The basic reproductive ratio can be determined from the rate of exponential growth of virus in the initial period, during which the target cell levels are almost constant (14, 20, 29). However, in monkeys infected with the same type of simian immunodeficiency virus (SIV) there is in fact very little variation in the basic reproductive ratio determined from the initial exponential growth between controls and vaccinees, despite the variety of outcomes later in infection. Different factors identified as possible predictors of disease progression (29), such as the peak viral load, target cell nadir, decay rate of virus following peak viremia, set point viral load, and chronic target cell levels, all correlate poorly or not at all with the differences in the reproductive ratio determined from the primary exponential growth phase (29). In particular, it is not possible to assess the efficacy of cytotoxic-T-lymphocyte (CTL)-based vaccines on the basis of the basic reproductive ratio, because there is no effect of vaccination on viral growth before approximately 10 days postinfection, which is at the end of the exponential growth period (4, 6).
We have recently shown the existence of a strong correlation between the viral load at peak and the target cell depletion in the acute phase (7, 32). Using this correlation, one can show that vaccination results in the reduction of the peak viral load and of acute CD4+ T-cell depletion, thus improving the chronic-phase prognosis.
The dependence of the nadir in the CD4+ T-cell count on the viral peak can be obtained from the standard model of virus dynamics (7, 32). Here, we show that this relationship between the viral peak and the number of target cells 1 week after the peak (corresponding approximately to the minimum number of target cells in primary infection) is parameterized by the basic reproductive ratio of the virus. In other words, the decrease in the peak viral load leads to less target cell depletion at nadir, and both are a consequence of a lower basic reproductive ratio. Thus, we can in principle determine the basic reproductive ratio from experimental data on the viral peak and target cell nadir. We show that this relationship is indeed supported by experimental data from CXCR4-tropic simian-human immunodeficiency virus (SHIV) infection (for viral loads and CD4+ T-cell counts in peripheral blood) and for CCR5-tropic SIV infection data (for plasma viral loads and memory CD4+ T-cell depletion in the gut).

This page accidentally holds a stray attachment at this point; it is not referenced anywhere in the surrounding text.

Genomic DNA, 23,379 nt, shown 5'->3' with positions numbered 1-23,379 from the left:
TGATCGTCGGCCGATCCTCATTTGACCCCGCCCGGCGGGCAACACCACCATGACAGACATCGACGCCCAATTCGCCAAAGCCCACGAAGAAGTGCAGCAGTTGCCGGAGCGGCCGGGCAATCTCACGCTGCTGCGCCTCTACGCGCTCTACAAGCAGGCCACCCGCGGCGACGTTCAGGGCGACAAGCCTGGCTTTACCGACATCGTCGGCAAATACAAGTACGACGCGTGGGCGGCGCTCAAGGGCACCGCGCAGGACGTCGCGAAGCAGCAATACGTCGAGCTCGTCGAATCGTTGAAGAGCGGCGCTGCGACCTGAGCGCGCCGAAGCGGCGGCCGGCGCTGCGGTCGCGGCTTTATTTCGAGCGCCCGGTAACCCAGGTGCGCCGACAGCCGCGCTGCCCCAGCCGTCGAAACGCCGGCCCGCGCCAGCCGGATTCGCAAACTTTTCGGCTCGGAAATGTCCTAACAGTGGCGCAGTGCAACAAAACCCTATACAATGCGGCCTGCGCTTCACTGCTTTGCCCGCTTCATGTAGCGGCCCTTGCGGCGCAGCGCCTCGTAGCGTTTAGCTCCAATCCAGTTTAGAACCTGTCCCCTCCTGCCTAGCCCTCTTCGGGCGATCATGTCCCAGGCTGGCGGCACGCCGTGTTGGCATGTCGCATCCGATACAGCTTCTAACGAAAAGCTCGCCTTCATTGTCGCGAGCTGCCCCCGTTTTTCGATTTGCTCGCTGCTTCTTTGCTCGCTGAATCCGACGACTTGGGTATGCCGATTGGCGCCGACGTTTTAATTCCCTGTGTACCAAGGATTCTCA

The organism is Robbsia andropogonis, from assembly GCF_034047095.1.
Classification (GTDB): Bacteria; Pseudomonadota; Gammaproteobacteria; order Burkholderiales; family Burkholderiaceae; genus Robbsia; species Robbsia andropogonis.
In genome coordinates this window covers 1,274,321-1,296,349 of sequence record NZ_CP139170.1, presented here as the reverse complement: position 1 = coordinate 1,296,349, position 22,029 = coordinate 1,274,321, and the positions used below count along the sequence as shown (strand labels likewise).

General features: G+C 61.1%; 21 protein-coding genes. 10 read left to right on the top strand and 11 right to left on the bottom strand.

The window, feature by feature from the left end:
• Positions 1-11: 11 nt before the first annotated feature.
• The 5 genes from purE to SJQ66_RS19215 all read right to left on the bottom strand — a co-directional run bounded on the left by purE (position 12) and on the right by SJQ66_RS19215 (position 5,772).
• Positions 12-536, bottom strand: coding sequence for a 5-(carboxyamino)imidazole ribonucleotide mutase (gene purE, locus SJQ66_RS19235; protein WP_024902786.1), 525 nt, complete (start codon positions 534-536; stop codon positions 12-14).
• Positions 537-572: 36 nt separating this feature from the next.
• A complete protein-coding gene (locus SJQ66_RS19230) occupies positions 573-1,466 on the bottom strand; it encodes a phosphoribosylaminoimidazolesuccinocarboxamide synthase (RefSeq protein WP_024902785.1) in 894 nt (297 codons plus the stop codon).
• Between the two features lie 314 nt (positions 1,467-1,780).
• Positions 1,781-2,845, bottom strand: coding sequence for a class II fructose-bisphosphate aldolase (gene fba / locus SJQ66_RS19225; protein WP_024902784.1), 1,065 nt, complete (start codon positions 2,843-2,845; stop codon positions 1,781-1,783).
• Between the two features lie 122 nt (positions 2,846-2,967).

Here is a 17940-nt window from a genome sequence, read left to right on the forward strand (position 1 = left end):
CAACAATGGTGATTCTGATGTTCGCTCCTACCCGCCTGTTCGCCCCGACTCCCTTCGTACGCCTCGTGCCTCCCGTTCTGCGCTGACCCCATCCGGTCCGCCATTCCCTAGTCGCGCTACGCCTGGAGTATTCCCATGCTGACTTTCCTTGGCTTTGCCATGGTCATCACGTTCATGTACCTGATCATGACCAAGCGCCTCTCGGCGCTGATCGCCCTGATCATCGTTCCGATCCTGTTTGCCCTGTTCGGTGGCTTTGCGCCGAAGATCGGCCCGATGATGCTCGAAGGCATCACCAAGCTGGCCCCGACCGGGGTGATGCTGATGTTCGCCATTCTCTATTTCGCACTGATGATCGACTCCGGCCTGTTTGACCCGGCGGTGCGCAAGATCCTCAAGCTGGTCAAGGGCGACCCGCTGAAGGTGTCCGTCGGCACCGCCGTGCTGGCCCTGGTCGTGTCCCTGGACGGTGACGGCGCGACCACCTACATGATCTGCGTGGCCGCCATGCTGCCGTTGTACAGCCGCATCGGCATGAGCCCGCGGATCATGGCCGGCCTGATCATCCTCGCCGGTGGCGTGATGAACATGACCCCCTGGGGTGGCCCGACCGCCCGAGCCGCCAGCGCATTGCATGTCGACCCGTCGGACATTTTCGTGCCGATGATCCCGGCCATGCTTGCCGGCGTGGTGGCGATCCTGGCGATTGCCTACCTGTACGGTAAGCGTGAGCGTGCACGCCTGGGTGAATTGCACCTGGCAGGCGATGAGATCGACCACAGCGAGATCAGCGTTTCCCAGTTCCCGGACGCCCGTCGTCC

We show that the reproductive ratio estimated from the viral peak and the target cell nadir, which we call the “reproductive ratio at the peak,” is significantly lower than the basic reproductive ratio estimated from the exponential growth. In addition, we found that in vaccinated animals the reproductive ratio at the peak is on average twofold lower than in control animals. We attribute this difference to the cellular immune response appearing before the peak viral load, around day 10 of infection, and changing the properties of the virus and infected-cell dynamics (e.g., decreasing the lifetime of infected cells through the cytolytic function of CTLs or changing infectivity or virus production through the release of cytokines). Thus, we propose that the “reproductive ratio at the peak,” a measurement that includes information on both the viral peak and the target cell nadir, can be useful as a standard to compare vaccine protocols.
In the CXCR4-tropic virus study, 35 rhesus macaques (Macaca mulatta) were vaccinated with a variety of regimens, consisting of SIV gag-containing plasmid DNA (with different adjuvants), modified vaccinia virus Ankara, and adenovirus type 5 vectors, as previously reported (27). Animals were challenged intravenously at 6 weeks (study A) or at 12 weeks (study B) after the final boost with 50 monkey infectious doses of SHIV-89.6P. Viral loads and CD4+ T-cell counts were monitored in peripheral blood every 2 to 4 days until 4 weeks after infection and then weekly. The results of the two studies were combined for the purpose of this work.
In the CCR5-tropic virus study, 20 rhesus macaques were challenged intravenously with 100 monkey infectious doses of uncloned SIVmac251. Six of these animals received prior vaccination with plasmid DNA encoding SIV envelope, Gag, and Pol, and were boosted with recombinant adenovirus encoding the same antigens. Plasma and jejunum tissue samples were collected at various time points by biopsy or at necropsy, and tissue CD4+ T-cell percentages and plasma viral loads were determined (17, 18).
The standard model of virus dynamics (15, 21) describes the relationships between the change in the number of uninfected cells, T, that are targets for the virus; infected cells, I; and free virus particles, V, in a given volume of blood or tissue.